Pea, canola, oat and other plant proteins poised for rapid growth

Plant-based protein production has grown dramatically in order to meet the increasing demand coming from the swelling global population, expected to reach 10 billion by 2050. In the new report Plant Proteins: Present and Future Lux Research evaluates 24 crops and their attractiveness as plant protein sources.

Lux analysed 24 different plant protein sources on crop production factors globally and for three major regions: North America, Europe, and Asia. Overall, Lux identified soy, wheat, and rice as the top three “staple” crops for plant protein, with pea, canola, oat, and chickpea as the “alternative” up-and-comers.

For North America and Europe, soy and wheat are the No. 1 plant protein sources, respectively, but given their extensive nonfood uses, along with the general diversification of plant proteins, pea, oat, and canola are more attractive opportunities within these regions going forward. Oat and canola are particularly appealing, as numerous companies are already scaling up pea protein production, investing nearly half a billion dollars in facility construction since 2017.

Asia is in a unique position given that the region has a near monopoly on several crops. Two of these are rice and chickpea, with Asia responsible for 90 per cent and 75 per cent of global production, respectively. These are not as widely used for protein ingredients as the other short-listed crops, which highlights their untapped potential.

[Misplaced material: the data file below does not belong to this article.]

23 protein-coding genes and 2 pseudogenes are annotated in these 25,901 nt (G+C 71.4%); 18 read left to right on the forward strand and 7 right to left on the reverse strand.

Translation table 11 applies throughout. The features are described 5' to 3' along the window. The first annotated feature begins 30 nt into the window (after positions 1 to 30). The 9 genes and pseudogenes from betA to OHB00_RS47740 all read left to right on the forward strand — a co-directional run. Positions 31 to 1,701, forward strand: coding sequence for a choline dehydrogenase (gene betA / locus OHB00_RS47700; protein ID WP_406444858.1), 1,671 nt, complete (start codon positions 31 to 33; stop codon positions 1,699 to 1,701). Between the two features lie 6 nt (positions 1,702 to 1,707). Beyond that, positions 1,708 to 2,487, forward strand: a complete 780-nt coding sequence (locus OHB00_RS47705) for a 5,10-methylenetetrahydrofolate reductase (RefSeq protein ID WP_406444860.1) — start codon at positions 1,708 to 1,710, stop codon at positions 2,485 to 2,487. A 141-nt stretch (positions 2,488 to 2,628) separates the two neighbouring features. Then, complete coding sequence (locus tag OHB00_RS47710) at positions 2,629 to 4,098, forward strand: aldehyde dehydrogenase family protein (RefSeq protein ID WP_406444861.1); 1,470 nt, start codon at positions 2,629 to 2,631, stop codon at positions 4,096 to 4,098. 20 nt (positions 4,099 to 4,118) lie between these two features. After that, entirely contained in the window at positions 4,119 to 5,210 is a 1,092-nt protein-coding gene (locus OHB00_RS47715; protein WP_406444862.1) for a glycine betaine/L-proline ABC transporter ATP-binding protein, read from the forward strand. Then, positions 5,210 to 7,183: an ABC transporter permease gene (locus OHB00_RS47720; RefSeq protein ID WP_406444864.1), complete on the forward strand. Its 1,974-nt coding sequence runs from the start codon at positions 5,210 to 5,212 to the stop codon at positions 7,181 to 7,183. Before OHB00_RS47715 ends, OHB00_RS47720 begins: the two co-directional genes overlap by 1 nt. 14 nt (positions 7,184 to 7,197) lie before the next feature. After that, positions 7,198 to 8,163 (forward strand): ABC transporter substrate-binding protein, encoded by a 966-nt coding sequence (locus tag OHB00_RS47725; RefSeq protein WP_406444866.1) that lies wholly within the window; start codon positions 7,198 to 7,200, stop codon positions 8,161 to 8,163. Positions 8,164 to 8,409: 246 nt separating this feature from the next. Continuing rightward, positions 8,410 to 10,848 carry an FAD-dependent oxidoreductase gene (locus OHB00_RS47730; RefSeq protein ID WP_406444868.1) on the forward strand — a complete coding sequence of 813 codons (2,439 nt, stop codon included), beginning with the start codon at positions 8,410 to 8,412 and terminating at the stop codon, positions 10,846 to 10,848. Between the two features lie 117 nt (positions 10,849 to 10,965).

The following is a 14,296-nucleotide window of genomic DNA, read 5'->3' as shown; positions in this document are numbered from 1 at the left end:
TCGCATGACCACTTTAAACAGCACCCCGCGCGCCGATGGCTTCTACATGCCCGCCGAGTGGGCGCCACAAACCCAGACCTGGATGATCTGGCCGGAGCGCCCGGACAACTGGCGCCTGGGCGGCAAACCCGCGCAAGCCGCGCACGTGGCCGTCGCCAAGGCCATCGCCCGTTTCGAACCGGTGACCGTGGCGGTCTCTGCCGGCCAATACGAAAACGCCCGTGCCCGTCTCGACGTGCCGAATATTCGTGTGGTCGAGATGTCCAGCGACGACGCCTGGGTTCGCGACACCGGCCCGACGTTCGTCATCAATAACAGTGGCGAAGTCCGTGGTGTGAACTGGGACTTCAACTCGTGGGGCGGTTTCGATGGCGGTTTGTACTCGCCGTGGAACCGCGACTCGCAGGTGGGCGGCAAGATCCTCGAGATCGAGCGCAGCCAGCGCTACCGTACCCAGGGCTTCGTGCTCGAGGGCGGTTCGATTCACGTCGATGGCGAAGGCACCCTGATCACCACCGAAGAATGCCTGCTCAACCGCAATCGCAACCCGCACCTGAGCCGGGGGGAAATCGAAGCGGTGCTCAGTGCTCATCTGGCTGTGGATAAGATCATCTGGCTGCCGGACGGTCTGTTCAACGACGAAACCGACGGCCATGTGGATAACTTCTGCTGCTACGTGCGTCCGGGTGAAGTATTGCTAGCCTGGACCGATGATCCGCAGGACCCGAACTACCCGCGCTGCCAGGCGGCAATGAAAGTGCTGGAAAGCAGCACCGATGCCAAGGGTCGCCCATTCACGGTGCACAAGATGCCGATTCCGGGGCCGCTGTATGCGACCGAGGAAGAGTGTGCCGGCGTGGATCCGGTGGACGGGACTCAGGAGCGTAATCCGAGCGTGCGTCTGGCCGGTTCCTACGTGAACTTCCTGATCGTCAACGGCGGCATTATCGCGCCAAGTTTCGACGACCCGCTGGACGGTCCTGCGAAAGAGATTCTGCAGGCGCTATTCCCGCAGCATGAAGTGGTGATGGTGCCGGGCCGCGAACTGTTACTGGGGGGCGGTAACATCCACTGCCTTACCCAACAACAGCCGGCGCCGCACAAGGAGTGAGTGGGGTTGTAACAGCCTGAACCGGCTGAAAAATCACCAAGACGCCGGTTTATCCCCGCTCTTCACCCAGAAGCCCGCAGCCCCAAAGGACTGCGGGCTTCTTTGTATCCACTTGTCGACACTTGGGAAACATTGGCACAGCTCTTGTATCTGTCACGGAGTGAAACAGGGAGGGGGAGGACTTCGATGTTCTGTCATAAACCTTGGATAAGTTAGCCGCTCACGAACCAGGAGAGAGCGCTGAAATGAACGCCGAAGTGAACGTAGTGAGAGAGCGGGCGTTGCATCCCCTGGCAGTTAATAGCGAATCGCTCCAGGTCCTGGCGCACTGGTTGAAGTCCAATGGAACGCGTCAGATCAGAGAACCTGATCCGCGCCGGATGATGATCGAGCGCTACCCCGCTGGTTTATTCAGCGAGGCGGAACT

Three instances are having an impact on the plant protein space: the rise of insurgents like Beyond Meat; the proliferation of product launches from large multinational corporations (MNCs) like Tyson; and the onset of trade uncertainty from events like the U.S.-China trade war.

“The storylines signal the need for the diversity of protein sources as both startups and MNCs move beyond soy, and for those sources to be capable of not only supporting the increasing supply requirements of these companies but also regional self-sufficiency to mitigate trade risk,” said Lux research analyst and lead author of the report Thomas Hayes.

“Technology innovation will play an important role in unlocking new plant-based protein opportunities, especially when combined with sources that are affordable, accessible, and abundant,”  he said.

Gene editing or advanced breeding approaches will increase protein content in crops, while innovative extraction methods will enable new crops as sources of protein isolates and concentrates. Lux also predicts that novel processing technologies and ingredients will improve the sensory and nutritional qualities of plant-based proteins. Such innovations will allow growers to demand a premium, defray protein extraction costs downstream, further broaden the consumer appeal of plant-based products, and more.